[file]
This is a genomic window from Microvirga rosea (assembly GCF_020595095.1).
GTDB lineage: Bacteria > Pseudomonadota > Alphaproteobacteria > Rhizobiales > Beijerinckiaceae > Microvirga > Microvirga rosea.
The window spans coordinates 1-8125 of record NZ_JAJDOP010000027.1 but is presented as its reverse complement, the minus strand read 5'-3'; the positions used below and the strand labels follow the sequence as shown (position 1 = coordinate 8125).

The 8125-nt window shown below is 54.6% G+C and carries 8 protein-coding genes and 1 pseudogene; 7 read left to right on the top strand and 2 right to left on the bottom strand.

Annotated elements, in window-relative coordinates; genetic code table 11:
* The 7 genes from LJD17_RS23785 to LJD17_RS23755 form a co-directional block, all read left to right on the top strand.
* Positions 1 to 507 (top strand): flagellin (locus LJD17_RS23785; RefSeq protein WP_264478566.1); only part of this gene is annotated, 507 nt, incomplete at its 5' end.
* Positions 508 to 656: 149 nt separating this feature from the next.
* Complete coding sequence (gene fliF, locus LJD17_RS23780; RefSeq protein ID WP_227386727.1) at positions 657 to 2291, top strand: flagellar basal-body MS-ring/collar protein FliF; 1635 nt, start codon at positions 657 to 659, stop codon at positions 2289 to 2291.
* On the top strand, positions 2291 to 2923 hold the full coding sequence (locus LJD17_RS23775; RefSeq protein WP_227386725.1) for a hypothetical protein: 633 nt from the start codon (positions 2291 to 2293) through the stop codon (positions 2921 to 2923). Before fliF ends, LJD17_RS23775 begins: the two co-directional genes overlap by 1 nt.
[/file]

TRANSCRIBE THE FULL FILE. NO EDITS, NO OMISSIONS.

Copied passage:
This is a genomic window from Microvirga rosea (assembly GCF_020595095.1).
GTDB lineage: Bacteria > Pseudomonadota > Alphaproteobacteria > Rhizobiales > Beijerinckiaceae > Microvirga > Microvirga rosea.
The window spans coordinates 1-8125 of record NZ_JAJDOP010000027.1 but is presented as its reverse complement, the minus strand read 5'-3'; the positions used below and the strand labels follow the sequence as shown (position 1 = coordinate 8125).

The 8125-nt window shown below is 54.6% G+C and carries 8 protein-coding genes and 1 pseudogene; 7 read left to right on the top strand and 2 right to left on the bottom strand.

Annotated elements, in window-relative coordinates; genetic code table 11:
* The 7 genes from LJD17_RS23785 to LJD17_RS23755 form a co-directional block, all read left to right on the top strand.
* Positions 1 to 507 (top strand): flagellin (locus LJD17_RS23785; RefSeq protein WP_264478566.1); only part of this gene is annotated, 507 nt, incomplete at its 5' end.
* Positions 508 to 656: 149 nt separating this feature from the next.
* Complete coding sequence (gene fliF, locus LJD17_RS23780; RefSeq protein ID WP_227386727.1) at positions 657 to 2291, top strand: flagellar basal-body MS-ring/collar protein FliF; 1635 nt, start codon at positions 657 to 659, stop codon at positions 2289 to 2291.
* On the top strand, positions 2291 to 2923 hold the full coding sequence (locus LJD17_RS23775; RefSeq protein WP_227386725.1) for a hypothetical protein: 633 nt from the start codon (positions 2291 to 2293) through the stop codon (positions 2921 to 2923). Before fliF ends, LJD17_RS23775 begins: the two co-directional genes overlap by 1 nt.